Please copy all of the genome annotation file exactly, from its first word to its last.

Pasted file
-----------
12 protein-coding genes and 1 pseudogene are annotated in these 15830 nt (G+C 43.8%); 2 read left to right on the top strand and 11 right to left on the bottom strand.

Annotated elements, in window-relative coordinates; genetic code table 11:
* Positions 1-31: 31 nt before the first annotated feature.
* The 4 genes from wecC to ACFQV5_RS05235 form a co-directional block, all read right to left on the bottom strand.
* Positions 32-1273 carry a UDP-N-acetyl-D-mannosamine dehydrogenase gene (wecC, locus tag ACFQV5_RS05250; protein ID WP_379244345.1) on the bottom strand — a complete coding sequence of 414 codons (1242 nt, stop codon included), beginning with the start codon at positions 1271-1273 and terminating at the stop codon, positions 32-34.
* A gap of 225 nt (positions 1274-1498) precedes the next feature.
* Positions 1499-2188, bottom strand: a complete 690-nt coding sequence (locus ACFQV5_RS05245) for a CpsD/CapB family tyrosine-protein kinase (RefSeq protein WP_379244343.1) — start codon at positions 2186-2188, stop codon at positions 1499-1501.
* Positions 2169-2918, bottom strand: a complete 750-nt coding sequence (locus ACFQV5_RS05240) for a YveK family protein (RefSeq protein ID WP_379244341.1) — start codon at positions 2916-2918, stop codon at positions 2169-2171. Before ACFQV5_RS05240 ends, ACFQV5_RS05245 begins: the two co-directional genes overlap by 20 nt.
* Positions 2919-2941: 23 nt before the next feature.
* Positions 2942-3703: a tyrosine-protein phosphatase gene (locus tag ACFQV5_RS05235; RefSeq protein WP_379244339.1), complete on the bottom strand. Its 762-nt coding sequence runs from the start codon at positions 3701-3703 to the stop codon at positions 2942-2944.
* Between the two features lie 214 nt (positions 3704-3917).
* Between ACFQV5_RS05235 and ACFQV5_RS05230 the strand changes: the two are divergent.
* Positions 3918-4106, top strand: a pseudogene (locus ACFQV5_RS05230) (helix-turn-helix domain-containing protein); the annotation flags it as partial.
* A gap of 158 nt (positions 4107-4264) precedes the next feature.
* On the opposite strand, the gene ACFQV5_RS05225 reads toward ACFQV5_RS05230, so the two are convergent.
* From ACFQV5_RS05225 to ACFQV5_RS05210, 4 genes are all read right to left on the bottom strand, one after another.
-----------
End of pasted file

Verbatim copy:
12 protein-coding genes and 1 pseudogene are annotated in these 15830 nt (G+C 43.8%); 2 read left to right on the top strand and 11 right to left on the bottom strand.

Annotated elements, in window-relative coordinates; genetic code table 11:
* Positions 1-31: 31 nt before the first annotated feature.
* The 4 genes from wecC to ACFQV5_RS05235 form a co-directional block, all read right to left on the bottom strand.
* Positions 32-1273 carry a UDP-N-acetyl-D-mannosamine dehydrogenase gene (wecC, locus tag ACFQV5_RS05250; protein ID WP_379244345.1) on the bottom strand — a complete coding sequence of 414 codons (1242 nt, stop codon included), beginning with the start codon at positions 1271-1273 and terminating at the stop codon, positions 32-34.
* A gap of 225 nt (positions 1274-1498) precedes the next feature.
* Positions 1499-2188, bottom strand: a complete 690-nt coding sequence (locus ACFQV5_RS05245) for a CpsD/CapB family tyrosine-protein kinase (RefSeq protein WP_379244343.1) — start codon at positions 2186-2188, stop codon at positions 1499-1501.
* Positions 2169-2918, bottom strand: a complete 750-nt coding sequence (locus ACFQV5_RS05240) for a YveK family protein (RefSeq protein ID WP_379244341.1) — start codon at positions 2916-2918, stop codon at positions 2169-2171. Before ACFQV5_RS05240 ends, ACFQV5_RS05245 begins: the two co-directional genes overlap by 20 nt.
* Positions 2919-2941: 23 nt before the next feature.
* Positions 2942-3703: a tyrosine-protein phosphatase gene (locus tag ACFQV5_RS05235; RefSeq protein WP_379244339.1), complete on the bottom strand. Its 762-nt coding sequence runs from the start codon at positions 3701-3703 to the stop codon at positions 2942-2944.
* Between the two features lie 214 nt (positions 3704-3917).
* Between ACFQV5_RS05235 and ACFQV5_RS05230 the strand changes: the two are divergent.
* Positions 3918-4106, top strand: a pseudogene (locus ACFQV5_RS05230) (helix-turn-helix domain-containing protein); the annotation flags it as partial.
* A gap of 158 nt (positions 4107-4264) precedes the next feature.
* On the opposite strand, the gene ACFQV5_RS05225 reads toward ACFQV5_RS05230, so the two are convergent.
* From ACFQV5_RS05225 to ACFQV5_RS05210, 4 genes are all read right to left on the bottom strand, one after another.